• It can also be defined as a contract that derives its value from the prices, or index of prices, of underlying securities
  • Forward/Futures contract: Futures Contract means a legally binding agreement to buy or sell the underlying security on a future date.
    • Generally, the underlying asset in futures are commodities like grains, oil, etc.
    • Futures contracts are traded on exchange while Forward contracts are directly between seller & buyer. Hence, forward is also called as Over The Counter (OTC) transaction.
    • Future contracts cannot be customized as per the needs of the parties involved while forwards can be customized.
  • Options contract: Options Contract is a type of Derivatives Contract that gives the buyer/holder of the contract the right (but not the obligation) to buy/sell the underlying asset at a predetermined price within or at end of a specified period.
    • Options are also traded on the stock exchange
  • SEBI regulates the derivatives market in India

Financial Market -Stock exchange

It is a place for buying and selling of securities of listed companies. Exchanges can be a physical location or an electronic trading platform.

Major stock exchanges in India:

There are many stock exchanges in India but we shall only discuss the two most important ones.

  • Bombay Stock Exchange (BSE)
  • National Stock Exchange (NSE)
Bombay Stock Exchange

It was established in 1875 and is the oldest and first stock exchange of Asia and was formerly known by the name of –The Native Share & Stock Brokers Association.

National Stock Exchange

NSE was incorporated in 1992. It was recognized as a stock exchange by SEBI in April 1993 and commenced operations in 1994. It was the first exchange in India to provide fully computerized electronic trading.

Stock market index

Performance of companies listed on a stock exchange is measured via a stock market index.

  • There are around 5000 companies listed on BSE while NSE has around 1600. It’s impossible to measure performance of every company listed on an exchange. Hence, the concept of an index is employed wherein performance of select few top performing companies is tracked.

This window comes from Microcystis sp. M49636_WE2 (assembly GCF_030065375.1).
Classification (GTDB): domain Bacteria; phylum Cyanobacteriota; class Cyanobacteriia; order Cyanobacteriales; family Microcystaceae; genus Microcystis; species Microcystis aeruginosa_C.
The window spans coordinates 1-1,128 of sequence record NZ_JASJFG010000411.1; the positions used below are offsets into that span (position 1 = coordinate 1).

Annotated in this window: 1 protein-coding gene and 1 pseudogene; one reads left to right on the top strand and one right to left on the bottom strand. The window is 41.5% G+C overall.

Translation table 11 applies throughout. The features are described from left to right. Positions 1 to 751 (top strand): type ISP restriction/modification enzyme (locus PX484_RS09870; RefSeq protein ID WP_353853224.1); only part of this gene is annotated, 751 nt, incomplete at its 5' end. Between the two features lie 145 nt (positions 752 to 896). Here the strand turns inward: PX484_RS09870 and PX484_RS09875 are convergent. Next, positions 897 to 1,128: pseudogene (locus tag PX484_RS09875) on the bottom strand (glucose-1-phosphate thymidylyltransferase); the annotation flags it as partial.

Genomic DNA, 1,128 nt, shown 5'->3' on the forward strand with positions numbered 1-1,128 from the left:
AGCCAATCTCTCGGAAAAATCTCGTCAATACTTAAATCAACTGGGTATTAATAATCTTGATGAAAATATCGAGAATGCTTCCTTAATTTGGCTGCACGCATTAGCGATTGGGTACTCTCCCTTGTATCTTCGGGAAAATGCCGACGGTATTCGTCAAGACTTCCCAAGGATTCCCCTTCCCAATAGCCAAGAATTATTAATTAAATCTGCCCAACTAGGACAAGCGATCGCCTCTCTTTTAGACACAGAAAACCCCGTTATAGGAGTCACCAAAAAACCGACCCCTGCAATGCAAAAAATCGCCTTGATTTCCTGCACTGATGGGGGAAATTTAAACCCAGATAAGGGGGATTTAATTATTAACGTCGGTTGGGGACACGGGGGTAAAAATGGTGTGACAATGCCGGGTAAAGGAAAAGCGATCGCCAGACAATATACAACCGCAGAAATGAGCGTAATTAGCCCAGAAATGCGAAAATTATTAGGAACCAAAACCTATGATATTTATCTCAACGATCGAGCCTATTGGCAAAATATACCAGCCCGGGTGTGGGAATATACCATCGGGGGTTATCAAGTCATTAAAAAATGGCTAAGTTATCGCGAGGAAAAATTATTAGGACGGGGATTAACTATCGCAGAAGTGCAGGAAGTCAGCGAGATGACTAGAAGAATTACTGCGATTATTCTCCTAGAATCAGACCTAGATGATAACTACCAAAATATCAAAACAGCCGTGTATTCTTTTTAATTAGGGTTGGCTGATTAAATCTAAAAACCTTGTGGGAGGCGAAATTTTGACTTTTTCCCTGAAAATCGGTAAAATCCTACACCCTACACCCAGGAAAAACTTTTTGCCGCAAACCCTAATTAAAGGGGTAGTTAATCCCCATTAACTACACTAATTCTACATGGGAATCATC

• Index is based on market capitalisation (m-cap) of only few selected companies
  • Remember that one company can be listed on multiple exchanges.
  • M-cap:
    • Share price * no of issued shares = M-cap of a company
    • Example: If a company has issued 10 Crore shares with a value of Rs 10 per share then its m-cap = 100 Crore
    • This also means that if share price of a company increases then overall m-cap will increase. Shares are traded in secondary market so share price fluctuates daily.
    • If no of shares of a company are increasing then it means business is expanding and the company is witnessing growth
  • Hence, an index reflects the performance of the underlying companies and of the overall economy. If they perform well then index is high and if they perform poorly then index reflects that.
    • But, do remember that sometimes index can also be dictated by market sentiment. For eg: People might start buying shares of a company based on some rumor or political event. This can lead to artificial increase in the share price of a company due to increased demand. Increase share price will reflect an increased m-cap and an increased m-cap will result in a higher value of sensex.
  • Two major stock indices are:
    • SENSEX (Sensitive + Index): This index comprises of 30 companies
    • NIFTY (National + fifty): This index comprises of 50 companies

We hope you are now clear with the basics of financial market.

If you still have any doubts then be sure your queries below.